Better Safe Than Sorry When Dog Attacks

Last month I shared a bone of contention about increasing numbers of unleashed dogs roaming about. I was surprised by the number of national pet publications that picked up the column. I was even more surprised by the numbers of people who took the effort of digging up my contact information to call or e-mail me their own canine confessions. Seems the story hit a collective nerve.

Frankly, it reminds me of the time my car was stolen from my driveway. As a Good Samaritan I went around several blocks of the neighborhood warning neighbors to be on guard. I was amazed to discover just how many others had had their vehicles likewise stolen. Seems, too, dog attacks are more commonplace than I would have imagined. Sadly, some folks even told me they now hesitate walking their own neighborhoods.

Here’s some newly garnered tips sent me. A number of dog-owners claimed that their pets had been saved from possible demise by leather or nylon collars that impeded a deadly neck hold. One fellow suggested carrying a lighter, which, guaranteed, will send any creature, four legged or two legged, running. For the tender amongst you, there is the ultrasound dazer which works at 15 feet and leaves no permanent harm. Disclaimer, though; even the ads disclose that they don’t work with all dogs, including deaf, docile, infirm and highly trained ones.

Note, I previously mentioned the idea of carrying an expandable billy-club. I heard, though, from a police officer that they are legal in 49 other states but are not sold in California. I also would like to clarify that pepper spray is limited to three ounces of individual possession, which might be a limited amount if you got attacked by a pack.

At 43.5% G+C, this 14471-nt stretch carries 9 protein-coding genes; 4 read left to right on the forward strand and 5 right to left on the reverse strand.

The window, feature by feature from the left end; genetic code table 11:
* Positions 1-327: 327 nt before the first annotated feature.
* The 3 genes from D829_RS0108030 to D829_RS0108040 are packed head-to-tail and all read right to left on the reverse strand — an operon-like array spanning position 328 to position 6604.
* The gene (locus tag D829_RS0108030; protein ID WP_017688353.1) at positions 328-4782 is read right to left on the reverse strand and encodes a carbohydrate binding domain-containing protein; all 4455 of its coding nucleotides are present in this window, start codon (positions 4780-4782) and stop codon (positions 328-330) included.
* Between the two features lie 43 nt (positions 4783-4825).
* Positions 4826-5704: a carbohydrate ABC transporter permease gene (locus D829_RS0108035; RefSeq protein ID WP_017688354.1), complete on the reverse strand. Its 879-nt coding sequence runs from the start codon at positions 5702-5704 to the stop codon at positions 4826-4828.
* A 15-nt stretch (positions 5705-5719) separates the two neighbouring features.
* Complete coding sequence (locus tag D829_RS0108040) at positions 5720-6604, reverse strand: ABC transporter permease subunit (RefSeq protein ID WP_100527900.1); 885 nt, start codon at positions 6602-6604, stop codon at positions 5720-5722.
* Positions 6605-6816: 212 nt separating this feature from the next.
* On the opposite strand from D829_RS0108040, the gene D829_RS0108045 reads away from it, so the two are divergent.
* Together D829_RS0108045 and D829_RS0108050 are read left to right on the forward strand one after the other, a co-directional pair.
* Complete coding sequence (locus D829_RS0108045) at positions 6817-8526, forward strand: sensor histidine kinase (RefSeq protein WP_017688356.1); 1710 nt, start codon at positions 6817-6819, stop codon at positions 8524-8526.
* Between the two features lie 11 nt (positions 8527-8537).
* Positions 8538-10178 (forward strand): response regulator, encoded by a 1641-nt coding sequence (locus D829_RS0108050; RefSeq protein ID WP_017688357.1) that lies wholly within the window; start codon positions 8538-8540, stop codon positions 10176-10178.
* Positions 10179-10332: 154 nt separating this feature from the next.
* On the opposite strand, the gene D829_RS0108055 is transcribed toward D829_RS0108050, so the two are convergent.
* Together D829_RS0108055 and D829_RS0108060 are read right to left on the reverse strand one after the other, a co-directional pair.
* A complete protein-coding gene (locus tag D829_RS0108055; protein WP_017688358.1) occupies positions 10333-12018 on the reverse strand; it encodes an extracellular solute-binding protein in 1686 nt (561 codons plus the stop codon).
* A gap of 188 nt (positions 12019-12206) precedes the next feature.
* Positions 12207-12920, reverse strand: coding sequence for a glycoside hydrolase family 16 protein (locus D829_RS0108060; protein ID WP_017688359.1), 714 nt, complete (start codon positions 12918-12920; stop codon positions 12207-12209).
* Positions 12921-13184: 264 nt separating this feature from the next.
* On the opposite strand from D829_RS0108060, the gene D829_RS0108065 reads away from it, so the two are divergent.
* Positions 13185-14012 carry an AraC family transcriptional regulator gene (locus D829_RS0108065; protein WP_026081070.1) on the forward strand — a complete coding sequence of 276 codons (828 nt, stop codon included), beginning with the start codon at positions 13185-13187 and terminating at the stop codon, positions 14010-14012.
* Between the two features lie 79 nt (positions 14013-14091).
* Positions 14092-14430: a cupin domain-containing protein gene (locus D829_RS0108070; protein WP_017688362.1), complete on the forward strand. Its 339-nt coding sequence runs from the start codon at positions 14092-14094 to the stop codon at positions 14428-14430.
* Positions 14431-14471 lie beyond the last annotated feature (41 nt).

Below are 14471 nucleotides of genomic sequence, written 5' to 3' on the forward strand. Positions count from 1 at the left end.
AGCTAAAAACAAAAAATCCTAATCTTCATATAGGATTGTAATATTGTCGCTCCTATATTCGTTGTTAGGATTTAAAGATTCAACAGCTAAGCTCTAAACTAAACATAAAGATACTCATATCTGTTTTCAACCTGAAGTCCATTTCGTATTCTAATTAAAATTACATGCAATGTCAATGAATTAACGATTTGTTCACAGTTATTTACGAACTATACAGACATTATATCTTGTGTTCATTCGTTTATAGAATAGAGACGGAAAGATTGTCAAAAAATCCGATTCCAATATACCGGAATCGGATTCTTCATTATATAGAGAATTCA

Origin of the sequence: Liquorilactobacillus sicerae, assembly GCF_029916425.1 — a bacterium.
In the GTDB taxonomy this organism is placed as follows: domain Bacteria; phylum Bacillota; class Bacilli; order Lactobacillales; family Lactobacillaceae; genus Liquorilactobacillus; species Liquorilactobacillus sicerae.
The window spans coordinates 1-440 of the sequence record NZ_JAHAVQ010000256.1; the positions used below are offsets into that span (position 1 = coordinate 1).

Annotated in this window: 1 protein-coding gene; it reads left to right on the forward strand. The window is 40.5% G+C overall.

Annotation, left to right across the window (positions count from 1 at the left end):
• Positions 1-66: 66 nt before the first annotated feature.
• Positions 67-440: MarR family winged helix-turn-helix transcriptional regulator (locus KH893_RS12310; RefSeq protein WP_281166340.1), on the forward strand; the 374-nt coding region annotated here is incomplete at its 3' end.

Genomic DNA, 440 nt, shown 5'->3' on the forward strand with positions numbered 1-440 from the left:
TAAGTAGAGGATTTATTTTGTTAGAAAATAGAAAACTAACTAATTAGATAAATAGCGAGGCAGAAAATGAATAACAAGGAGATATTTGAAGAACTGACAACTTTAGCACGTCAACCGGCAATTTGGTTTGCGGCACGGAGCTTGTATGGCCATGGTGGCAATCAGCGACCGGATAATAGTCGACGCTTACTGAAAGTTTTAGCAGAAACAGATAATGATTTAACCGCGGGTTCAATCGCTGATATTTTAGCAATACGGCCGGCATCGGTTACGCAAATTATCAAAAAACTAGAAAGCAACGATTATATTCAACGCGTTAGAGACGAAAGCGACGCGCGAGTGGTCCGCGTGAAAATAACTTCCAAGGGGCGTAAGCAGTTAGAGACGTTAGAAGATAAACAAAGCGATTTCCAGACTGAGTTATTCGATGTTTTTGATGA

Incidentally, one person related the story of a pit bull springing from a group of drifters hanging out behind the gas station adjacent to Starbucks on A Street. The dog had seized his pet’s neck and was close to a kill before the owner was able to unload his can of mace pepper gel. The attacker went scurrying. It was grabbed by the vagrants who hastily jumped into a truck and sped off. Interestingly, this fellow had used pepper gel twice on humans; once with a mugger and once when he interrupted a teen who was attacking an Oakland librarian.

Feeling squeamish? I assure you, the discomfort of analyzing protection strategies is tame compared to seeing your beloved pet, or your own fond body, torn to shreds. An ounce of prevention, or in the case of spray three, is worth a pound of cure.

Walter Ruehlig

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